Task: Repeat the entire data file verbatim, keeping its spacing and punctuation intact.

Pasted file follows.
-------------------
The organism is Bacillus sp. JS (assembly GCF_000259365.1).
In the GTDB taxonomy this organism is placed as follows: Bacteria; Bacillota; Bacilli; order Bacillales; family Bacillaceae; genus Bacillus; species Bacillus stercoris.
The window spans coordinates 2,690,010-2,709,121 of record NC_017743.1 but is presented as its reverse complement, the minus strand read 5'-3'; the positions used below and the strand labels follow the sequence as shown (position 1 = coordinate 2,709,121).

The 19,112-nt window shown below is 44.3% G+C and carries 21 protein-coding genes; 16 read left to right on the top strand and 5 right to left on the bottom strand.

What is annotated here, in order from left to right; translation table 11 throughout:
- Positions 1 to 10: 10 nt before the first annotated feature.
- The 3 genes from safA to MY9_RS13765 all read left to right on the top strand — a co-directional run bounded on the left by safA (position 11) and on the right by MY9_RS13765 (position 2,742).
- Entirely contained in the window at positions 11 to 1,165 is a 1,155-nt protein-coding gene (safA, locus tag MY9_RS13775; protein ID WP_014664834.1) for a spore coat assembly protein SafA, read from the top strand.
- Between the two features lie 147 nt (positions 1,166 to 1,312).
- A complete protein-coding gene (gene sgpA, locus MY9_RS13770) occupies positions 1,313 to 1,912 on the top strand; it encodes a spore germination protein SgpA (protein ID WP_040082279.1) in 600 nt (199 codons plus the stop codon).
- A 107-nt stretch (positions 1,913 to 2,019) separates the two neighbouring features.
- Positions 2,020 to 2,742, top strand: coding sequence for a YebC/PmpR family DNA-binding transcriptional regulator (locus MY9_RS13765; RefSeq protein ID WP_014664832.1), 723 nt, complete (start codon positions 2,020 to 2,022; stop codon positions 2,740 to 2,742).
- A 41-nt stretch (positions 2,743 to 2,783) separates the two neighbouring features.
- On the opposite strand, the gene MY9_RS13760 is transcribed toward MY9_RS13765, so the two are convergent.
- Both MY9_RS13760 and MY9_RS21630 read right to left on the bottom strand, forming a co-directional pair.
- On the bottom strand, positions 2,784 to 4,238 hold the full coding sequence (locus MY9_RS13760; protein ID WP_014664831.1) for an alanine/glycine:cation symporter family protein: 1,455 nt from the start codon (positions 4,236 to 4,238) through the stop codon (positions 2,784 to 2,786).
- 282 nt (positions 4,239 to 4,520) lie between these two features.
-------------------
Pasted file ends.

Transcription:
The organism is Bacillus sp. JS (assembly GCF_000259365.1).
In the GTDB taxonomy this organism is placed as follows: Bacteria; Bacillota; Bacilli; order Bacillales; family Bacillaceae; genus Bacillus; species Bacillus stercoris.
The window spans coordinates 2,690,010-2,709,121 of record NC_017743.1 but is presented as its reverse complement, the minus strand read 5'-3'; the positions used below and the strand labels follow the sequence as shown (position 1 = coordinate 2,709,121).

The 19,112-nt window shown below is 44.3% G+C and carries 21 protein-coding genes; 16 read left to right on the top strand and 5 right to left on the bottom strand.

What is annotated here, in order from left to right; translation table 11 throughout:
- Positions 1 to 10: 10 nt before the first annotated feature.
- The 3 genes from safA to MY9_RS13765 all read left to right on the top strand — a co-directional run bounded on the left by safA (position 11) and on the right by MY9_RS13765 (position 2,742).
- Entirely contained in the window at positions 11 to 1,165 is a 1,155-nt protein-coding gene (safA, locus tag MY9_RS13775; protein ID WP_014664834.1) for a spore coat assembly protein SafA, read from the top strand.
- Between the two features lie 147 nt (positions 1,166 to 1,312).
- A complete protein-coding gene (gene sgpA, locus MY9_RS13770) occupies positions 1,313 to 1,912 on the top strand; it encodes a spore germination protein SgpA (protein ID WP_040082279.1) in 600 nt (199 codons plus the stop codon).
- A 107-nt stretch (positions 1,913 to 2,019) separates the two neighbouring features.
- Positions 2,020 to 2,742, top strand: coding sequence for a YebC/PmpR family DNA-binding transcriptional regulator (locus MY9_RS13765; RefSeq protein ID WP_014664832.1), 723 nt, complete (start codon positions 2,020 to 2,022; stop codon positions 2,740 to 2,742).
- A 41-nt stretch (positions 2,743 to 2,783) separates the two neighbouring features.
- On the opposite strand, the gene MY9_RS13760 is transcribed toward MY9_RS13765, so the two are convergent.
- Both MY9_RS13760 and MY9_RS21630 read right to left on the bottom strand, forming a co-directional pair.
- On the bottom strand, positions 2,784 to 4,238 hold the full coding sequence (locus MY9_RS13760; protein ID WP_014664831.1) for an alanine/glycine:cation symporter family protein: 1,455 nt from the start codon (positions 4,236 to 4,238) through the stop codon (positions 2,784 to 2,786).
- 282 nt (positions 4,239 to 4,520) lie between these two features.